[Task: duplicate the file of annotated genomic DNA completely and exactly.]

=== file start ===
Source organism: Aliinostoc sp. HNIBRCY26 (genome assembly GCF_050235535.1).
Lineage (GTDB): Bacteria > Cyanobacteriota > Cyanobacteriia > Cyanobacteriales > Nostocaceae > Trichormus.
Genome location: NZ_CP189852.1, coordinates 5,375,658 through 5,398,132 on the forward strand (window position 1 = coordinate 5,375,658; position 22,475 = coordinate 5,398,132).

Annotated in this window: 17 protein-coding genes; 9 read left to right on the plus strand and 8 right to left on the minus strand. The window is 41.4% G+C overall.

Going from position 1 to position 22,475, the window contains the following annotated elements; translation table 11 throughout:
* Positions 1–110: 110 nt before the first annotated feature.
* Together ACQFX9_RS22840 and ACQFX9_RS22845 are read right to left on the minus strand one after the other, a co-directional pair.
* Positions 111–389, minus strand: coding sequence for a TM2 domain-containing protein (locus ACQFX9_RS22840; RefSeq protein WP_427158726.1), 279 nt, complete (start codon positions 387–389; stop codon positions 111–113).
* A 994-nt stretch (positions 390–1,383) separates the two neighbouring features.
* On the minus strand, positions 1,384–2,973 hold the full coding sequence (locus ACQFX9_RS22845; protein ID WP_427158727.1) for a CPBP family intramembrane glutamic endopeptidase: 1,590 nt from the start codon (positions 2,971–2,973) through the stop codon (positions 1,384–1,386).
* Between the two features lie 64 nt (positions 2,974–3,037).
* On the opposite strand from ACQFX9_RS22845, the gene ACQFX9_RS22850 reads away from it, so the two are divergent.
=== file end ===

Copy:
Source organism: Aliinostoc sp. HNIBRCY26 (genome assembly GCF_050235535.1).
Lineage (GTDB): Bacteria > Cyanobacteriota > Cyanobacteriia > Cyanobacteriales > Nostocaceae > Trichormus.
Genome location: NZ_CP189852.1, coordinates 5,375,658 through 5,398,132 on the forward strand (window position 1 = coordinate 5,375,658; position 22,475 = coordinate 5,398,132).

Annotated in this window: 17 protein-coding genes; 9 read left to right on the plus strand and 8 right to left on the minus strand. The window is 41.4% G+C overall.

Going from position 1 to position 22,475, the window contains the following annotated elements; translation table 11 throughout:
* Positions 1–110: 110 nt before the first annotated feature.
* Together ACQFX9_RS22840 and ACQFX9_RS22845 are read right to left on the minus strand one after the other, a co-directional pair.
* Positions 111–389, minus strand: coding sequence for a TM2 domain-containing protein (locus ACQFX9_RS22840; RefSeq protein WP_427158726.1), 279 nt, complete (start codon positions 387–389; stop codon positions 111–113).
* A 994-nt stretch (positions 390–1,383) separates the two neighbouring features.
* On the minus strand, positions 1,384–2,973 hold the full coding sequence (locus ACQFX9_RS22845; protein ID WP_427158727.1) for a CPBP family intramembrane glutamic endopeptidase: 1,590 nt from the start codon (positions 2,971–2,973) through the stop codon (positions 1,384–1,386).
* Between the two features lie 64 nt (positions 2,974–3,037).
* On the opposite strand from ACQFX9_RS22845, the gene ACQFX9_RS22850 reads away from it, so the two are divergent.